Steve Slaton is definitely earning more than league minimum as the former 3rd round NFL draft pick of the Houston Texans played 5 years in the NFL before coming up north. The Argos also recently signed Bernard Scott, who also has 5 years of NFL experience, and would likely release at least one of these well-paid running-backs, which is no big deal in CFL, where contracts aren't guaranteed.

I think it comes down to David Braley's stubbornness as the owner. He has to be the reason the Argos didn't spend, or at least extend some contracts, in free agency. It could also be hard for Jim Barker to recruit Sheets due to stadium issues and other off-field problems the Argos sadly have. Don't write them off, but it's to envision the boatmen spending big money on Sheets. 

Winnipeg and Ottawa are in similar boats. Both have a starting running-back (Chevon Walker in Ottawa and Paris Cotton in Winnipeg) but neither are exactly cemented as the number one guy. They both also have money to spend, and wouldn't have to release their current starter (Cotton's entering year two of rookie deal). That being said, the Bombers won't sign Kory Sheets. They like what they've seen in Cotton and have already spent enough in free agency. While Sheets' is not a must-sign by any means for them, Ottawa is a more likely destination for Mr. #1Time. 

And of course, I can't forget about the Riders, who will certainly be in the thick of all negotiations. They probably have their running-back of the future in 26 year old Anthony Allen and also have a good, but expensive back-up in national bruiser Jerome Messam. In order to retain Sheets, Saskatchewan would have to release another starter under contract to free the cap space, similarly to what they had to do with now-Bomber centre Dom Picard. Sheets may grant Saskatchewan a "home-town discount", but nothing large enough to keep the Riders from having to chop Messam off the roster in favour of a rookie 'back's contract (Steven Miller?) as well as another well-paid player. Saskatchewan doesn't need Kory Sheets, but could make it happen if they so desire.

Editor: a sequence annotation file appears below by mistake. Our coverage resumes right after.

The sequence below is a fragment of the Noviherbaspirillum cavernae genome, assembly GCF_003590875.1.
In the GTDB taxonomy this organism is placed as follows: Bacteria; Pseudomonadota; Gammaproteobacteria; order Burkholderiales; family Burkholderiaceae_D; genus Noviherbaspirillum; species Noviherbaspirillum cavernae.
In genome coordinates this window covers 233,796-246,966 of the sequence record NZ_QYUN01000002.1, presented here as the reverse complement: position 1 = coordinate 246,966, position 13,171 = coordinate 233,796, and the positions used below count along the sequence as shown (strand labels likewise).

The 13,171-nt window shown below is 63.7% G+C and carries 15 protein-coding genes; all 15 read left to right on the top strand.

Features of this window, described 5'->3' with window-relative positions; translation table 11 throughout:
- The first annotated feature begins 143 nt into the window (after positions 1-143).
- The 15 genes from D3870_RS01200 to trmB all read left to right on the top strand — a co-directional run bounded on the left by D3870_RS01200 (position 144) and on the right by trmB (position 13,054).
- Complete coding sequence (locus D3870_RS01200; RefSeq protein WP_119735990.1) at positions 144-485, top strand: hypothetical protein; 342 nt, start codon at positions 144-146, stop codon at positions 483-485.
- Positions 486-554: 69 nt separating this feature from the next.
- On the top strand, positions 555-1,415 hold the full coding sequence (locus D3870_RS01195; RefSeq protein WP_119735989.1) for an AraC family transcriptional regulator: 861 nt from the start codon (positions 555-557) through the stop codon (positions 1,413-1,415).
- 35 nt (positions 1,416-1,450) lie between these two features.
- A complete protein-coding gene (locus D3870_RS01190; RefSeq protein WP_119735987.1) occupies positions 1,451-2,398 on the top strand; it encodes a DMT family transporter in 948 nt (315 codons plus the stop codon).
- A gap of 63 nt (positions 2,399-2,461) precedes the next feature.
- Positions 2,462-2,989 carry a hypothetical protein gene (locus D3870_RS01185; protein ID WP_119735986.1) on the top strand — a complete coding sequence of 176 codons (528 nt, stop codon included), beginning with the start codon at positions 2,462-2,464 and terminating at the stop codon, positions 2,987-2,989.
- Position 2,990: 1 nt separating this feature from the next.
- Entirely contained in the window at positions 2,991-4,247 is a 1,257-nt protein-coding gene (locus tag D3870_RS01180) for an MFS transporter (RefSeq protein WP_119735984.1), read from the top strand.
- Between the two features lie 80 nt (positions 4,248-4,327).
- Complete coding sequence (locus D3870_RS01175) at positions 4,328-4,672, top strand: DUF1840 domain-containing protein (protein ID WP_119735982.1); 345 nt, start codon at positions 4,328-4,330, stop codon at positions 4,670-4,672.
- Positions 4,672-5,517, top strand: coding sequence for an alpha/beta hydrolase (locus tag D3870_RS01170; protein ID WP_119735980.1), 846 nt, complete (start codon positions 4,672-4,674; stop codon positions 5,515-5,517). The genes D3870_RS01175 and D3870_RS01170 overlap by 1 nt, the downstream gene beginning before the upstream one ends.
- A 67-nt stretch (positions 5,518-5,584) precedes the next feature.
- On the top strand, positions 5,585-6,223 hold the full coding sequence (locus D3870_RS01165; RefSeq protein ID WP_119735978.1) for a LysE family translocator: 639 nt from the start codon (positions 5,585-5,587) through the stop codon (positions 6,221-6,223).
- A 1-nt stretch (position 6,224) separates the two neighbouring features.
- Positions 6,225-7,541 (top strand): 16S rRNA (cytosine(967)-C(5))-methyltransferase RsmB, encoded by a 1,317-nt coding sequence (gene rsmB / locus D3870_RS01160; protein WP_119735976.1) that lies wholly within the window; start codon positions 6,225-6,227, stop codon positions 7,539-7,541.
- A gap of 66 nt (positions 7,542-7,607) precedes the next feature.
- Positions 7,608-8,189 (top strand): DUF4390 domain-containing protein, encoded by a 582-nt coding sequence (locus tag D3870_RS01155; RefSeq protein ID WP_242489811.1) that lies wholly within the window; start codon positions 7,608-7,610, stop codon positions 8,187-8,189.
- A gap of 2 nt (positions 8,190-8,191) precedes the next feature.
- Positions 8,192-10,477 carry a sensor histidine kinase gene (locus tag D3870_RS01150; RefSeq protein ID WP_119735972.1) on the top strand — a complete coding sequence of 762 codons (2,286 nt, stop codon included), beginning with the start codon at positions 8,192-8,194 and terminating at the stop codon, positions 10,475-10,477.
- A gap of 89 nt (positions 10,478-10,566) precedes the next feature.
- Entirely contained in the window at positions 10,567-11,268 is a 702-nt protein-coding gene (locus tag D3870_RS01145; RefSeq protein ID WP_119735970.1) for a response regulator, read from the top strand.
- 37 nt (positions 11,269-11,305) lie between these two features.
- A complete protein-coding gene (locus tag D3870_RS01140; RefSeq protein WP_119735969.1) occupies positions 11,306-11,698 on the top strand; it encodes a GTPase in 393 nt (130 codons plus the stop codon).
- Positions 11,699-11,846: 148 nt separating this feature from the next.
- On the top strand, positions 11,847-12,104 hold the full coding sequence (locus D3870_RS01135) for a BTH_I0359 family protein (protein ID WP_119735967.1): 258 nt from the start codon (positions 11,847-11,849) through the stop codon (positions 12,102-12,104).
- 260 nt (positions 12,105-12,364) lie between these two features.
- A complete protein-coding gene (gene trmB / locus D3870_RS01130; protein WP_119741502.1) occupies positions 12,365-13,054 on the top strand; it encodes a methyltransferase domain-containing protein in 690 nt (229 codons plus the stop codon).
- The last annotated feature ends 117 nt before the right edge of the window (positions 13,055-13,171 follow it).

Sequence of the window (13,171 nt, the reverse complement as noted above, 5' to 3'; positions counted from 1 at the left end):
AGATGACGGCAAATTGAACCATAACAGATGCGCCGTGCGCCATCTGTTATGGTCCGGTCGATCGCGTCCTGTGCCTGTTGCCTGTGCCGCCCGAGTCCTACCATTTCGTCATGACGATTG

While the market may not be as hot for his services as Kory Sheets may think, the 101st Grey Cup MVP will find a home in 2015; but with who? 

Sheets may be a bona-fide elite CFL running-back, but that doesn't necessarily mean he's as hot as a commodity for most teams as you may think. Despite it almost being a guaranteed that Sheets surpasses 1000 yards in 2015, he's still a risky signing, especially if you have to release another starter to afford him. 

Running-back's come a dime-a-dozen; it's always a risk signing one for big money who's on the wrong side of 30 and is coming off an Achilles injury, even if there name is Kory Sheets.

It's a risk some will be willing to take.